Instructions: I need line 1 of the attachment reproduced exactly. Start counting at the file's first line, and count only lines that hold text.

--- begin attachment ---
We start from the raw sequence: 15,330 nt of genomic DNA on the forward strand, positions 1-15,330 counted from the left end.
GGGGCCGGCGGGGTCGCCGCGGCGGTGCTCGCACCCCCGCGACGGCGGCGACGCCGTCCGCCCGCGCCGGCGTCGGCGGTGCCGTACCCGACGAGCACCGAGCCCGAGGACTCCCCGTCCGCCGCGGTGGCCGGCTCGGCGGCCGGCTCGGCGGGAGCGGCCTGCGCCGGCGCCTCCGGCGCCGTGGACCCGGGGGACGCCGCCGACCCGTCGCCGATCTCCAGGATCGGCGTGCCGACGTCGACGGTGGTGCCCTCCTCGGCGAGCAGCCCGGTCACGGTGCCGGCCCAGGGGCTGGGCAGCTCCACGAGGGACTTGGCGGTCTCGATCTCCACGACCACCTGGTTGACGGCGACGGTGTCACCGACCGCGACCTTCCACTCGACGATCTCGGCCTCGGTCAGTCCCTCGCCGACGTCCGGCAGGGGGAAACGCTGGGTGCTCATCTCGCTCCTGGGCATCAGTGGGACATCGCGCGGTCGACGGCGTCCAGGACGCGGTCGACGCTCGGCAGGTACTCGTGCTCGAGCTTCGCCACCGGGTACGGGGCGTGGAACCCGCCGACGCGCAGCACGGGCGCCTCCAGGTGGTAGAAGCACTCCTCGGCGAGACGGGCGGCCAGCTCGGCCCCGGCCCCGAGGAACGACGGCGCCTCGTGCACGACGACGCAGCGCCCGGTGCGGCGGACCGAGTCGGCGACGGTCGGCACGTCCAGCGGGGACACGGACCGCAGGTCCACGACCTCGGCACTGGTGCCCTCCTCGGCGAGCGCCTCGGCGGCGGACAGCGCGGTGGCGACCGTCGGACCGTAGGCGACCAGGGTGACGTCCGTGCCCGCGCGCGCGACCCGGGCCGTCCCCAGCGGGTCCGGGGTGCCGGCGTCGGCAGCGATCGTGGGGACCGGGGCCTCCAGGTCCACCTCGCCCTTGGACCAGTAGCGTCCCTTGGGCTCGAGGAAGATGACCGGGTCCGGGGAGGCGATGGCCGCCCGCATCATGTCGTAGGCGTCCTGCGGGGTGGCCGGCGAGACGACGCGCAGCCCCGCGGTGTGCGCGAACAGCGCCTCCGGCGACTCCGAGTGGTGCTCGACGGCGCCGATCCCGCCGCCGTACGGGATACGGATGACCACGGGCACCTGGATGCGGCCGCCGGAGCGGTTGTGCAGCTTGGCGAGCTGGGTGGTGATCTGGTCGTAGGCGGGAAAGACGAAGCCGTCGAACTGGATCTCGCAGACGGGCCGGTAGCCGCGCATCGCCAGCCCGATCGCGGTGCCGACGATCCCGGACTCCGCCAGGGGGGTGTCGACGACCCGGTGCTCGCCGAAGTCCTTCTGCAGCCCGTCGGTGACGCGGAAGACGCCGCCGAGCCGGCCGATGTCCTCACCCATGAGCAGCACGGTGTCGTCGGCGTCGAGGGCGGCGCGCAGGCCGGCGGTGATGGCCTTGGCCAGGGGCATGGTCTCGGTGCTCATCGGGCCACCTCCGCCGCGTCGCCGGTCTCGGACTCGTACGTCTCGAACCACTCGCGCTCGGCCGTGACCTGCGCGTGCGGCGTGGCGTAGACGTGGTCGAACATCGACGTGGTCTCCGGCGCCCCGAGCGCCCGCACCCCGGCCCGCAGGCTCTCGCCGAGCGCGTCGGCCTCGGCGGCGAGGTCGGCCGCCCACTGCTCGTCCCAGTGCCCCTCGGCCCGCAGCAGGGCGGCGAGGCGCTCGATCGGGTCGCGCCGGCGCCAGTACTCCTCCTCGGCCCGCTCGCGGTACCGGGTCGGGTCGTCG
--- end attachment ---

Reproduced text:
We start from the raw sequence: 15,330 nt of genomic DNA on the forward strand, positions 1-15,330 counted from the left end.